Scaling down can be complemented with substantially pulling back our presence from the natural world. Achieving continental-scale protection of terrestrial and marine habitats will enable sharing Earth generously with all its life forms (13). Recent research reveals that large-scale nature conservation is also a powerful counter to climate change by absorbing a sizable portion of the carbon dioxide of the industrial age and preventing additional carbon (stored in the ecosphere) from being released (14, 15). Vastly expanding marine protected areas will support the resurgence of marine life. Ambitious forest, grasslands, freshwater ecologies, and wetlands protection and restoration will prevent extinctions and preempt an anthropogenic mass extinction event. A robust global network of green and blue protected areas will save wildlife populations and animal migrations from their current downward spirals. Preserving the night sky in extensive swathes of wild nature will keep an open portal into the cosmos we inhabit.

Many of the global approaches called for in this pivotal moment may lack the glamor of technological and engineering breakthroughs, but they promise far-reaching strides in resolving the ecological crisis and preventing human and nonhuman suffering. Paramount examples include state-of-the-art family planning services for all (including modern contraceptive technologies), universal education from the age of 4 to 17 or 18, substantial reduction of animal-product consumption, adoption of the reduce-reuse-recycle paradigm as an everyday norm, massive protection of wild nature, and adoption of sustainable and ethical food production practices on land and sea.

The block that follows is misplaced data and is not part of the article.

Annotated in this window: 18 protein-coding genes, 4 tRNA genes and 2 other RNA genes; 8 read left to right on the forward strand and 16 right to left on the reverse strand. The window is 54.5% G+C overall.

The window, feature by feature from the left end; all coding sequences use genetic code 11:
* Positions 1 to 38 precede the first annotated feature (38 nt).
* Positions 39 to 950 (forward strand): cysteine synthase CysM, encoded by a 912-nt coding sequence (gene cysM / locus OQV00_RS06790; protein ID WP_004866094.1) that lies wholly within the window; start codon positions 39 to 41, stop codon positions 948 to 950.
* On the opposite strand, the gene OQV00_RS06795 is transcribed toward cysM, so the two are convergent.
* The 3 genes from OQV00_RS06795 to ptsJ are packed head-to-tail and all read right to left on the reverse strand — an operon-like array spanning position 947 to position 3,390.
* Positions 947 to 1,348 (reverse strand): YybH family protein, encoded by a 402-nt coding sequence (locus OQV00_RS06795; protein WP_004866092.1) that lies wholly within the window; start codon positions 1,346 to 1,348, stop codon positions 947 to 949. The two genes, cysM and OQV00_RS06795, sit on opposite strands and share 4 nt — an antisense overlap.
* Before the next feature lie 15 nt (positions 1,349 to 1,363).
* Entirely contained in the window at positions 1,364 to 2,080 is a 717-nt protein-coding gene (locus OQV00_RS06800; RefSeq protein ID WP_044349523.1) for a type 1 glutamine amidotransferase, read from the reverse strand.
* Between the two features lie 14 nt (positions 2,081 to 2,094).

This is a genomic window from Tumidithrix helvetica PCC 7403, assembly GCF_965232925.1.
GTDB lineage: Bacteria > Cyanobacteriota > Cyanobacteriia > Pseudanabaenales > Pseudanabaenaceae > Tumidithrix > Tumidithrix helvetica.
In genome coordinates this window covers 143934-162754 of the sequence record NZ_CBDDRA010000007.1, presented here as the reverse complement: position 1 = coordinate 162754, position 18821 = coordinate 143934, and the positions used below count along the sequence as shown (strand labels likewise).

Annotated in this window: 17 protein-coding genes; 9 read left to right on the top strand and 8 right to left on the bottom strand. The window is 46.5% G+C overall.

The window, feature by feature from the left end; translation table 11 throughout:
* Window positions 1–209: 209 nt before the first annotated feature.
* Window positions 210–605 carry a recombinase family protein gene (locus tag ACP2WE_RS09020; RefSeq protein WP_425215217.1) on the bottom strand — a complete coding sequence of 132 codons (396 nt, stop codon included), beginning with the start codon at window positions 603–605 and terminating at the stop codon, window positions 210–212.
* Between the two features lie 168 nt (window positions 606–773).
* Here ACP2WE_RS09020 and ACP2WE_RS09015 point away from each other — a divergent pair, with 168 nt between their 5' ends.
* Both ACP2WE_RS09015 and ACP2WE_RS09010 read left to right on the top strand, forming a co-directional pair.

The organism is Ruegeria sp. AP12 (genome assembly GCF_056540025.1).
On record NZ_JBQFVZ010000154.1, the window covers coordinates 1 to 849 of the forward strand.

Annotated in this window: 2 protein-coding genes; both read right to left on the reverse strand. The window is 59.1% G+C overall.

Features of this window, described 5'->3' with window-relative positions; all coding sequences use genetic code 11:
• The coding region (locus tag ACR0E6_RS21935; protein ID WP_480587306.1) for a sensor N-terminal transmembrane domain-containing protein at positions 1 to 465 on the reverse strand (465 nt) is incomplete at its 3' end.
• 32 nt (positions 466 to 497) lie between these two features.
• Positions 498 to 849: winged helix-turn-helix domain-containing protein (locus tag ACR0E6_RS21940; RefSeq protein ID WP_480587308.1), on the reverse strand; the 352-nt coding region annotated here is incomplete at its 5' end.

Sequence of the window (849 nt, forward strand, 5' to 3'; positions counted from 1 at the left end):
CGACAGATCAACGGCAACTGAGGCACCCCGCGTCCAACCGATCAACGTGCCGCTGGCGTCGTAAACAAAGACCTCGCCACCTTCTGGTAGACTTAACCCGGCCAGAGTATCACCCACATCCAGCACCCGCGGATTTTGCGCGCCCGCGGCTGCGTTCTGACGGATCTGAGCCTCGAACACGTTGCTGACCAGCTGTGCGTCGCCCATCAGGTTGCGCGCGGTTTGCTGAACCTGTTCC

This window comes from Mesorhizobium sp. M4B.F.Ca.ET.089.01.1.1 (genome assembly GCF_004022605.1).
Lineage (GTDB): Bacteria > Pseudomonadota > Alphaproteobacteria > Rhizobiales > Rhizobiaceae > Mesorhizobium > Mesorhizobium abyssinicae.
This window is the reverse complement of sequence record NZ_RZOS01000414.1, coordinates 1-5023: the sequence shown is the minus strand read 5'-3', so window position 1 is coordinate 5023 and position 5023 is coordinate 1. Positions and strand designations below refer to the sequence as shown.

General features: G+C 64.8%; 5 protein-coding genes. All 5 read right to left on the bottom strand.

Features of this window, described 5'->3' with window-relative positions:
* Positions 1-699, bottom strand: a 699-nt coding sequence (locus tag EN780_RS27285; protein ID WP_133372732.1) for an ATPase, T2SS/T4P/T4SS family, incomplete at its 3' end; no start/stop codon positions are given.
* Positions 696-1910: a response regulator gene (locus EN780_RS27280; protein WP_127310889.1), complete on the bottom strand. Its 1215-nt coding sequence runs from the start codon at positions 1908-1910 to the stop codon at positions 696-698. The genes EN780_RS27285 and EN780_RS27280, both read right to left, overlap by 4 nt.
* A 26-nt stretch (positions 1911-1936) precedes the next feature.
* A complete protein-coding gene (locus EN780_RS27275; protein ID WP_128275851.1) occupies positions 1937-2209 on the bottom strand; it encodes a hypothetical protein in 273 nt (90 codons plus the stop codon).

Beyond Human Dominance

The dominant framework of technofixes, technological schemes, and fine-tuning efficiencies is by itself no match for the tidal wave of human expansionism expected in this century. Looming before us is the imminent escalation of food, energy, materials, and commodities production, and resulting increases in wildlands destruction, species extinctions, wildlife extirpations, freshwater appropriation, ocean degradation, extractionist operations, and the production of industrial, pesticide, nitrogen, manure, plastic, and other waste—all unfolding amid climate-change ordeals.

In the face of this juggernaut, a singular focus on a techno-managerial portfolio seems fueled by a source other than pragmatism alone. That portfolio—which would include such initiatives as climate geoengineering, desalination, de-extinction, and off-planet colonization—is in keeping with the social rubric of human distinction. The prevalent corpus resonates with a Promethean impulse to sustain human hegemony while avoiding the most expeditious approach to the ecological predicament—contracting humanity's scale and scope by means that will simultaneously strengthen human rights, facilitate the abolition of poverty, elevate our quality of life, counter the dangers of climate change, and preserve Earth's magnificent biodiversity.

To pursue scaling down and pulling back the human factor requires us to reimagine the human in a register that no longer identifies human greatness with dominance within the ecosphere and domination over nonhumans. The present historical time invites opening our imagination toward a new vision of humanity no longer obstructed by the worldview of human supremacy. Learning to inhabit Earth with care, grace, and proper measure promises material and spiritual abundance for all.